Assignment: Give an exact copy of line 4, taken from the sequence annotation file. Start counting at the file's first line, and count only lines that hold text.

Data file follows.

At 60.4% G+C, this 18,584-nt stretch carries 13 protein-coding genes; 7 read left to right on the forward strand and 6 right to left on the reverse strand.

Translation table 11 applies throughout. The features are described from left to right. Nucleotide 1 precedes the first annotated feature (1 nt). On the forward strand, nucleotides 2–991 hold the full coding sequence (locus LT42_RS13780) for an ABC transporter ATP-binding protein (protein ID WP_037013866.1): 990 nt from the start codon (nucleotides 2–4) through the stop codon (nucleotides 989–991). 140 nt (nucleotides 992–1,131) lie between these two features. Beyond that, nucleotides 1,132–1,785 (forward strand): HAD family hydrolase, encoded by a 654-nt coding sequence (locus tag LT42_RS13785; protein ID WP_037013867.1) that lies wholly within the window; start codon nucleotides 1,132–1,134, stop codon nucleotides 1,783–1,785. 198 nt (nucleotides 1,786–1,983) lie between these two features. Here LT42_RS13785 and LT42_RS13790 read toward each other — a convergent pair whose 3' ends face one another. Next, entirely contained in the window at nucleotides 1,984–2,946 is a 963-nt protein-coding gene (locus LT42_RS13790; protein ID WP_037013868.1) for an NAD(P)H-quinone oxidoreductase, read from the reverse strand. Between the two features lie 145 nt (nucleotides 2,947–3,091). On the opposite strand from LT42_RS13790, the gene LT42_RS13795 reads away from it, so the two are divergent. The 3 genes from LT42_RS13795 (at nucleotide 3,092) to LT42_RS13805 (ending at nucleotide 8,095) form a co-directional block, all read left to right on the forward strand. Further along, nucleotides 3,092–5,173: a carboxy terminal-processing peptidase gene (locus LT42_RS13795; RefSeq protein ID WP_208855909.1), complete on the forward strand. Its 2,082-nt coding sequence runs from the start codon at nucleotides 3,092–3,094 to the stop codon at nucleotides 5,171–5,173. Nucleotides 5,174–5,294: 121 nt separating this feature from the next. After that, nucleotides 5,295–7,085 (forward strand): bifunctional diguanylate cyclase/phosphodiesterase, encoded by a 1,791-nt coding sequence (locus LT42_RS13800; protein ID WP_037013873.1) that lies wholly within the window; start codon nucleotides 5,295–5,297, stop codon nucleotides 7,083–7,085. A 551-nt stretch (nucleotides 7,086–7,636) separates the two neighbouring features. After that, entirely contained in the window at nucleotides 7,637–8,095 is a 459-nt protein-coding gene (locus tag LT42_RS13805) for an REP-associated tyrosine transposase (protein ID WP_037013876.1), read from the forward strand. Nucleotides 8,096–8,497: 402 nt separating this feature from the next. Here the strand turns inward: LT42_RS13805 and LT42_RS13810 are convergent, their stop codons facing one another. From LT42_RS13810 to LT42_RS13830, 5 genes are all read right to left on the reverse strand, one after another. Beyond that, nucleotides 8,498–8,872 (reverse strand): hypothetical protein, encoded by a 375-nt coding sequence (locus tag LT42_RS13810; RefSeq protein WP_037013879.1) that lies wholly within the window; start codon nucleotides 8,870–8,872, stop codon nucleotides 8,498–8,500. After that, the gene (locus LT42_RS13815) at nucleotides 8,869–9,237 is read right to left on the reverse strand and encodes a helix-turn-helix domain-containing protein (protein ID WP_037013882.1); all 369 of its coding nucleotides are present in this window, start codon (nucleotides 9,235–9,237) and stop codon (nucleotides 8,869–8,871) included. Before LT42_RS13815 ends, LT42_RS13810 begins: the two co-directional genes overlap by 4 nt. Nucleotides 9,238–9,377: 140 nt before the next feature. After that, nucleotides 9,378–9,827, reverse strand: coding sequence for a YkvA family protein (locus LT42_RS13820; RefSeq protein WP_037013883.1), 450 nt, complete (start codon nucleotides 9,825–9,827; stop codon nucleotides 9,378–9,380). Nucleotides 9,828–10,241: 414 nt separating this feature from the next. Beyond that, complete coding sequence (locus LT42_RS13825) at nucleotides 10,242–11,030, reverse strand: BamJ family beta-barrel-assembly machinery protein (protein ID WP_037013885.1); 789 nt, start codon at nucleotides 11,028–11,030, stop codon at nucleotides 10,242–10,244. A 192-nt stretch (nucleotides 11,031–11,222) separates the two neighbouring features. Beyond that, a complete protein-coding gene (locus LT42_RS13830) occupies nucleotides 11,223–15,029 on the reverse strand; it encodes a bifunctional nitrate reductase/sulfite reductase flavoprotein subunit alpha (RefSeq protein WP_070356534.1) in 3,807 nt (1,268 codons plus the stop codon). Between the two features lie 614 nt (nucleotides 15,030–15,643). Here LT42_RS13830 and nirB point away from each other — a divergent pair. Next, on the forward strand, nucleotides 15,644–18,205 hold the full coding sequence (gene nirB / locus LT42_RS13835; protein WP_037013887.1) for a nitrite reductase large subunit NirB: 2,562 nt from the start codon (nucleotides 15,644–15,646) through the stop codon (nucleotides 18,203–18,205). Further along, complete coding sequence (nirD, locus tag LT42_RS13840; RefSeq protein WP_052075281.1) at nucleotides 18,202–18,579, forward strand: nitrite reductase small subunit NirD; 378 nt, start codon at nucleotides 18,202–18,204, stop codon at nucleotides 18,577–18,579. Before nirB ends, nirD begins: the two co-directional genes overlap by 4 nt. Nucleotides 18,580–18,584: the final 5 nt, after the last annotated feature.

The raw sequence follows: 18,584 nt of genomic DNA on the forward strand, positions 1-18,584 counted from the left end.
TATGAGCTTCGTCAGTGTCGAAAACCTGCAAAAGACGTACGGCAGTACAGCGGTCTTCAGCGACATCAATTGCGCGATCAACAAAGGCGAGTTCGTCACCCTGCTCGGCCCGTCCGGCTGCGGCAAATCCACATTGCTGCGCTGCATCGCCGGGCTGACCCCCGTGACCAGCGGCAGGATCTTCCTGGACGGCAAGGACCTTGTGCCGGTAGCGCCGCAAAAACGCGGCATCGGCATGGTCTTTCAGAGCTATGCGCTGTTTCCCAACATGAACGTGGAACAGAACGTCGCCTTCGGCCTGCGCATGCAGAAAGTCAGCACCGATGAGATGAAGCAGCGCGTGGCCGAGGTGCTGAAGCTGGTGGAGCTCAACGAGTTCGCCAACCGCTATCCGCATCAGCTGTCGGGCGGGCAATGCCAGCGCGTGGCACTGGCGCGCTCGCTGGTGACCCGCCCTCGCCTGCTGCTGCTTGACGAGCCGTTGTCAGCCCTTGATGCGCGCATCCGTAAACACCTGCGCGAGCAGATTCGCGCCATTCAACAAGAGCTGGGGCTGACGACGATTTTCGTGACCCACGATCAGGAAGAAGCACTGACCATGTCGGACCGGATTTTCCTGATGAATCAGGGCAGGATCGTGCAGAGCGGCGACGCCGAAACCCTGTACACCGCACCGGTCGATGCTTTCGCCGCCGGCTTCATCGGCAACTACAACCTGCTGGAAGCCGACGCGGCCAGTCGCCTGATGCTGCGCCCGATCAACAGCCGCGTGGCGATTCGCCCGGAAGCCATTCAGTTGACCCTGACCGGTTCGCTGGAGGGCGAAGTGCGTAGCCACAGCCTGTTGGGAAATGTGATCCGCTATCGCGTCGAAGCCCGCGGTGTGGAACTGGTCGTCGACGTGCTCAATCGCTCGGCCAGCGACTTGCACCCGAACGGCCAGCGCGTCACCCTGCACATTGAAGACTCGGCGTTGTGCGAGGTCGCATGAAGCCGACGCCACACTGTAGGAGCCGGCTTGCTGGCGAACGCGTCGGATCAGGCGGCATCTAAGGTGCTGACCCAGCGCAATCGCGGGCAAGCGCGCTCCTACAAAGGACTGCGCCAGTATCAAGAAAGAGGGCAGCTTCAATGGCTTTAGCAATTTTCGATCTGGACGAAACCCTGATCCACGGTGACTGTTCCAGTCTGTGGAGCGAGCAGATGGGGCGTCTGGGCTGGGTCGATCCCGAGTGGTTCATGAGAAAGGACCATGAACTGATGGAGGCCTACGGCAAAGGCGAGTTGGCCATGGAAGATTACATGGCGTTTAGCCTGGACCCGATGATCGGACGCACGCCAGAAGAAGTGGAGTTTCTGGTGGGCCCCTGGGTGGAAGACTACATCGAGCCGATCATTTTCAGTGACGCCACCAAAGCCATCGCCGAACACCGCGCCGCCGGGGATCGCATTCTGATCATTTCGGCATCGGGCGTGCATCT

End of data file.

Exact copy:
TATGAGCTTCGTCAGTGTCGAAAACCTGCAAAAGACGTACGGCAGTACAGCGGTCTTCAGCGACATCAATTGCGCGATCAACAAAGGCGAGTTCGTCACCCTGCTCGGCCCGTCCGGCTGCGGCAAATCCACATTGCTGCGCTGCATCGCCGGGCTGACCCCCGTGACCAGCGGCAGGATCTTCCTGGACGGCAAGGACCTTGTGCCGGTAGCGCCGCAAAAACGCGGCATCGGCATGGTCTTTCAGAGCTATGCGCTGTTTCCCAACATGAACGTGGAACAGAACGTCGCCTTCGGCCTGCGCATGCAGAAAGTCAGCACCGATGAGATGAAGCAGCGCGTGGCCGAGGTGCTGAAGCTGGTGGAGCTCAACGAGTTCGCCAACCGCTATCCGCATCAGCTGTCGGGCGGGCAATGCCAGCGCGTGGCACTGGCGCGCTCGCTGGTGACCCGCCCTCGCCTGCTGCTGCTTGACGAGCCGTTGTCAGCCCTTGATGCGCGCATCCGTAAACACCTGCGCGAGCAGATTCGCGCCATTCAACAAGAGCTGGGGCTGACGACGATTTTCGTGACCCACGATCAGGAAGAAGCACTGACCATGTCGGACCGGATTTTCCTGATGAATCAGGGCAGGATCGTGCAGAGCGGCGACGCCGAAACCCTGTACACCGCACCGGTCGATGCTTTCGCCGCCGGCTTCATCGGCAACTACAACCTGCTGGAAGCCGACGCGGCCAGTCGCCTGATGCTGCGCCCGATCAACAGCCGCGTGGCGATTCGCCCGGAAGCCATTCAGTTGACCCTGACCGGTTCGCTGGAGGGCGAAGTGCGTAGCCACAGCCTGTTGGGAAATGTGATCCGCTATCGCGTCGAAGCCCGCGGTGTGGAACTGGTCGTCGACGTGCTCAATCGCTCGGCCAGCGACTTGCACCCGAACGGCCAGCGCGTCACCCTGCACATTGAAGACTCGGCGTTGTGCGAGGTCGCATGAAGCCGACGCCACACTGTAGGAGCCGGCTTGCTGGCGAACGCGTCGGATCAGGCGGCATCTAAGGTGCTGACCCAGCGCAATCGCGGGCAAGCGCGCTCCTACAAAGGACTGCGCCAGTATCAAGAAAGAGGGCAGCTTCAATGGCTTTAGCAATTTTCGATCTGGACGAAACCCTGATCCACGGTGACTGTTCCAGTCTGTGGAGCGAGCAGATGGGGCGTCTGGGCTGGGTCGATCCCGAGTGGTTCATGAGAAAGGACCATGAACTGATGGAGGCCTACGGCAAAGGCGAGTTGGCCATGGAAGATTACATGGCGTTTAGCCTGGACCCGATGATCGGACGCACGCCAGAAGAAGTGGAGTTTCTGGTGGGCCCCTGGGTGGAAGACTACATCGAGCCGATCATTTTCAGTGACGCCACCAAAGCCATCGCCGAACACCGCGCCGCCGGGGATCGCATTCTGATCATTTCGGCATCGGGCGTGCATCT